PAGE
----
By Jake Fuss
and Alex Whalen
The Fraser Institute
Just three months ago, provincial Finance Minister Karen Casey released a budget projecting an operating surplus, which would have been the Nova Scotia’s fifth consecutive balanced budget.
However, due to COVID-19, circumstances have changed dramatically and the province now expects to run a large deficit this year.
The provincial budget introduced in February predicted an operating surplus of $55 million in 2020-21. But the province’s net debt (total debt minus financial assets) was expected to increase by more than $500 million because the government separates annual spending (the operating budget) from long-term spending (the capital budget, which pays for new schools, highways, etc.).
Nova Scotia’s net debt as a share of the provincial economy was also anticipated to increase from 33 percent in 2019-20 to 33.3 percent in 2020-21, after having fallen in recent years.
Today, the province is in a much different situation.
The COVID-19 recession has rendered these projections unrealistic. Major banks such as TD and CIBC, for example, now predict an “unprecedented contraction in the economy,” projecting real gross domestic product to shrink between 5.5 percent and 7.4 percent this year.
Moreover, their forecasts suggest Nova Scotia’s unemployment rate will rise from 7.2 percent in 2019 to somewhere between 10.6 percent and 12.1 percent in 2020.
This steep decline in economic activity means government revenues will fall. On the spending side, the government of Premier Stephen McNeil has already announced $161 million in new COVID-19-related spending. As a result, the province’s operating surplus will quickly evaporate.
So how large can Nova Scotians expect the provincial deficit to be this year?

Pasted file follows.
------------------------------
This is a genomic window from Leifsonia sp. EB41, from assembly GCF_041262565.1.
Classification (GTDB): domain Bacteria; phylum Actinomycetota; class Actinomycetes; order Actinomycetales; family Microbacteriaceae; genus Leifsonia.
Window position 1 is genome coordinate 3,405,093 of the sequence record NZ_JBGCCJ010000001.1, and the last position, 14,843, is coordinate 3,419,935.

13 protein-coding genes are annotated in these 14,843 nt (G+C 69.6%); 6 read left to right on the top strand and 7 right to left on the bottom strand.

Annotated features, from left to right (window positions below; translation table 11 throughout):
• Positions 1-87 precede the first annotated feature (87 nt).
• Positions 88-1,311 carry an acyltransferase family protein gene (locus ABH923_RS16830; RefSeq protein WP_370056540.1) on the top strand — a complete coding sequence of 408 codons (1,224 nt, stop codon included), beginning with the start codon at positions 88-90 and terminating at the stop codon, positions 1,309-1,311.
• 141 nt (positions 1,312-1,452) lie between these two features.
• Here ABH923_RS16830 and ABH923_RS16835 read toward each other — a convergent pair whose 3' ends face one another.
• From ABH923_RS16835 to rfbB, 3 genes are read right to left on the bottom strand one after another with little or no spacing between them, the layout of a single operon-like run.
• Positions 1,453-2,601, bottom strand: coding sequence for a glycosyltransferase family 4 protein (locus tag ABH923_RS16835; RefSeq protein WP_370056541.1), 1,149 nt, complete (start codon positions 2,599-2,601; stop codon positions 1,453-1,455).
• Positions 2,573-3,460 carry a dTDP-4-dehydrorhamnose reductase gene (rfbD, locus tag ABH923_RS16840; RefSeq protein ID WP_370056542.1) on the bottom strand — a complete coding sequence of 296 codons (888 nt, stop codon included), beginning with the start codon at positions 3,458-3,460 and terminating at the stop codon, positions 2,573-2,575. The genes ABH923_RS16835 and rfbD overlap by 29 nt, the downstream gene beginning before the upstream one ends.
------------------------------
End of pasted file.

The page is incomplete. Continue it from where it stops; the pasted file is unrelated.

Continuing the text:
Dire as these forecasts may be, they could actually underestimate the province’s fiscal deterioration. If provincial revenues drop at a comparable rate to the national numbers forecasted by the Parliamentary Budget Officer, the deficit could reach $1.4 billion, an historic number.
And remember, these deficit-projections are only for the operating budget. If the Nova Scotia government the same capital spending plan offered in its spring budget, the province’s net debt will quickly increase: from $15.2 billion in 2019-20 to nearly $17.2 billion in 2020-21.
Of course, the final number will depend on how much revenues decline and the economy shrinks, and the government’s choices along the way.
A shrinking economy also means the province’s debt-to-GDP ratio (a common measure of the province’s ability to pay its debt) will rise higher than the government anticipated in February, reaching 39.6 percent this year if the above projections are correct.
So what are the consequences of all this red ink?
Growing government debt can negatively affect economic growth and divert billions of dollars away from important public priorities such as healthcare, education and tax relief. Nova Scotians will also face higher taxes in the future to pay off government debt interest payments.
It’s been an extraordinary last three months. And Nova Scotia’s fiscal situation is dramatically worse than was expected a short while ago.
For the government, tackling the likely soon-to-be-much-larger debt load and returning to balanced budgets in the medium-term should be an important part of the provincial recovery plan once the COVID-19 crisis passes.
Jake Fuss and Alex Whalen are analysts at the Fraser Institute.